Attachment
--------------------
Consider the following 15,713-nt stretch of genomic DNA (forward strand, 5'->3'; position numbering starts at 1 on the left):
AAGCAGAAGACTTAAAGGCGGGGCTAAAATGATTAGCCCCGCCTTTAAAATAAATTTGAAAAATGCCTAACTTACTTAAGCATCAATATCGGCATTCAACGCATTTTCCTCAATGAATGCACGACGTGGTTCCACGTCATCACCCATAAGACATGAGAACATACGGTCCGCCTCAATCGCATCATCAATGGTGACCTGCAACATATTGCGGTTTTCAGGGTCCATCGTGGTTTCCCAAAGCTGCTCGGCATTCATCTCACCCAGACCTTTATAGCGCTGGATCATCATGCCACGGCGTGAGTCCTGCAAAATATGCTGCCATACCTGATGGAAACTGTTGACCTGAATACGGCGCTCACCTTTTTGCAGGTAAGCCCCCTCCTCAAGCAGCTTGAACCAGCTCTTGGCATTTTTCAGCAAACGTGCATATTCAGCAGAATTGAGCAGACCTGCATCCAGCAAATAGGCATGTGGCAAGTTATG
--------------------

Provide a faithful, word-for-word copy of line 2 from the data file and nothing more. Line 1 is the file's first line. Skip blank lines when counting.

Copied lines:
AAGCAGAAGACTTAAAGGCGGGGCTAAAATGATTAGCCCCGCCTTTAAAATAAATTTGAAAAATGCCTAACTTACTTAAGCATCAATATCGGCATTCAACGCATTTTCCTCAATGAATGCACGACGTGGTTCCACGTCATCACCCATAAGACATGAGAACATACGGTCCGCCTCAATCGCATCATCAATGGTGACCTGCAACATATTGCGGTTTTCAGGGTCCATCGTGGTTTCCCAAAGCTGCTCGGCATTCATCTCACCCAGACCTTTATAGCGCTGGATCATCATGCCACGGCGTGAGTCCTGCAAAATATGCTGCCATACCTGATGGAAACTGTTGACCTGAATACGGCGCTCACCTTTTTGCAGGTAAGCCCCCTCCTCAAGCAGCTTGAACCAGCTCTTGGCATTTTTCAGCAAACGTGCATATTCAGCAGAATTGAGCAGACCTGCATCCAGCAAATAGGCATGTGGCAAGTTATG